... container ports, flagship registry, and tourism. A slump in Colon Free Zone and agricultural exports, the global slowdown, and the withdrawal of US military forces held back economic growth in 2000-03. The government has been backing public works programs, tax reforms, new regional trade agreements, and development of tourism in order to stimulate growth. Unemployment remains at ...
— The 2004 CIA World Factbook • United States. Central Intelligence Agency

... official, a municipal councillor, and a commissioner of roads, elected to the office through the votes of the ruffians who in turn expected to receive favours at his hands. Assessments and taxes were enormous; the public works were notoriously neglected, the accounts were slurred over by bribed auditors, and the decent citizen was terrorized into paying public blackmail, and holding his tongue lest ...
— The Valley of Fear • Sir Arthur Conan Doyle

... entertained expectations of any other sort from the East India Company, there is no reason why he should on that account have withheld his work from publication. The more elaborate criticism of that Company in the chapter on Public Works did not appear in the original edition of the book at all, but the only remarks on Indian administration which did appear in that edition, although they are merely incidental in character, are very strong and decided, and might easily have been omitted, had the ...
— Life of Adam Smith • John Rae

... write, but began too late in life and got no farther than signing his name. He called scholarly men to his court, took advantage of their learning, and did much toward restablishing a regular system of public instruction. He was also constantly occupied with buildings and other public works calculated to adorn and benefit his kingdom. He himself planned the remarkable cathedral at Aix-la-Chapelle and showed the greatest interest in its furnishings. He commenced two palaces of beautiful workmanship, one near Mayence ...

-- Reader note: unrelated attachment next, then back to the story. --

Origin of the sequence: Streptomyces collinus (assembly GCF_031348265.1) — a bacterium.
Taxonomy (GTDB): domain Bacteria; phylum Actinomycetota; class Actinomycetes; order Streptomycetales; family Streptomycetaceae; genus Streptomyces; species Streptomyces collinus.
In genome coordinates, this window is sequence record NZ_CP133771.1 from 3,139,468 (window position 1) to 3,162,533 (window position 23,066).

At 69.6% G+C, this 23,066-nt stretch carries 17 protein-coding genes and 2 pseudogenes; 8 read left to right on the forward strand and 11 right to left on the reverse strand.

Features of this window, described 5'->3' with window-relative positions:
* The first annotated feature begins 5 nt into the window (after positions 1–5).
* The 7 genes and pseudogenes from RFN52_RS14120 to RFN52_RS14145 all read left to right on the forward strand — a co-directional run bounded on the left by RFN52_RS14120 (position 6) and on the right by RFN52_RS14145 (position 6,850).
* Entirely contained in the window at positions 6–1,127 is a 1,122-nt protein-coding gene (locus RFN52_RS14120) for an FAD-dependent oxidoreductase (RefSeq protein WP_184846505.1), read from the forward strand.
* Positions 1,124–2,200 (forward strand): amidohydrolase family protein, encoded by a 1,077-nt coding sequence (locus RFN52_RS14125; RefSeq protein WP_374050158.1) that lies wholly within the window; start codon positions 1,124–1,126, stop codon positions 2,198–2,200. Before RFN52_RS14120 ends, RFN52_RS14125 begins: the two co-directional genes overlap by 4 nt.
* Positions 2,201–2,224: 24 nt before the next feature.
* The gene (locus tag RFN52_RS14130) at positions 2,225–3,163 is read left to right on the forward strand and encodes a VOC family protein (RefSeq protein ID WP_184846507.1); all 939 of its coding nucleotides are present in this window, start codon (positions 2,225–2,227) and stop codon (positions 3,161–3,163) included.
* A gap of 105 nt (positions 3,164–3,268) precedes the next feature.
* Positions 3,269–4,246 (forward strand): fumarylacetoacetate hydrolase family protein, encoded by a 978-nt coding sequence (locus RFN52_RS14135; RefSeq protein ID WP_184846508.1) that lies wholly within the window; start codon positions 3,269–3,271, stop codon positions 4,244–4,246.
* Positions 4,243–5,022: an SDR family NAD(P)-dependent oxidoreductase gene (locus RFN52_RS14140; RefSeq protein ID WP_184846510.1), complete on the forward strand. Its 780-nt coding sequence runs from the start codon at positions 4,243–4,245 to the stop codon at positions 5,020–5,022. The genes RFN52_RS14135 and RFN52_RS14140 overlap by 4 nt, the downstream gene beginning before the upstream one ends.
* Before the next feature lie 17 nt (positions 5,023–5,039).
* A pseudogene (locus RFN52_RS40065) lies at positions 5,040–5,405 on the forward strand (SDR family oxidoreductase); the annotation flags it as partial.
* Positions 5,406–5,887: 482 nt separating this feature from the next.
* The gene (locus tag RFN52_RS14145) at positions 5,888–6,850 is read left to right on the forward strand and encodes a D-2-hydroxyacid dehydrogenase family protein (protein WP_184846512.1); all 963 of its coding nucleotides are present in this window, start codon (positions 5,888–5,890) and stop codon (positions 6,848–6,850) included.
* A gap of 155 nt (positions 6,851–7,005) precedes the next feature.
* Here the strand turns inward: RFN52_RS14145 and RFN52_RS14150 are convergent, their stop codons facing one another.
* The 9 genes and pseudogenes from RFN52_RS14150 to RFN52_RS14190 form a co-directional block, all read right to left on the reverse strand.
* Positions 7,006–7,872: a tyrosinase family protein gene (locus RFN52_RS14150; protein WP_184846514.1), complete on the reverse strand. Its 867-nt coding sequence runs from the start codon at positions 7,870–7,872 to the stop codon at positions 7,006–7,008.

— An Introduction to the History of Western Europe • James Harvey Robinson

... Sure, we'd be as sthrong as Switzerland or Belgium." A small farmer from the outlying district thought that rents would be lowered, that money would be advanced to struggling tenants, that great public works would be instituted, and plainly intimated that all these good things and many more had been roundly promised by the Home Rule leaders, and that he, for one, fully believed that all would duly come to pass, once the Bill were carried, which happy ...
— Ireland as It Is - And as It Would be Under Home Rule • Robert John Buckley (AKA R.J.B.)

... Vale, New York. Held several minor offices; sheriff for one term; involved in scandal over public works and defeated for re-election. Reputation bad. Detailed record can be had if necessary. Moved to this city 1911; clerk in Department of Water Supply, Gas, and Electricity until injured by taxi-cab while intoxicated. Believed ...
— The Auction Block • Rex Beach

... of the provinces, in the early days of the war, shut down the public works, and, strange to say, left the bars open. Their impulse was right—but they shut down the wrong thing; it should have been the bars, of course. They knew something should be shut down. We are not blaming them; it was ...
— The Next of Kin - Those who Wait and Wonder • Nellie L. McClung

... time the committee employed a not inconsiderable part of the newly arriving strength in public works; and the workers thus employed had naturally to be paid at a rate corresponding to the average height of the general labour-profit, and even at a higher rate when specially trying work was required. These public works were, in the first instance, the provisional house-accommodation ...
— Freeland - A Social Anticipation • Theodor Hertzka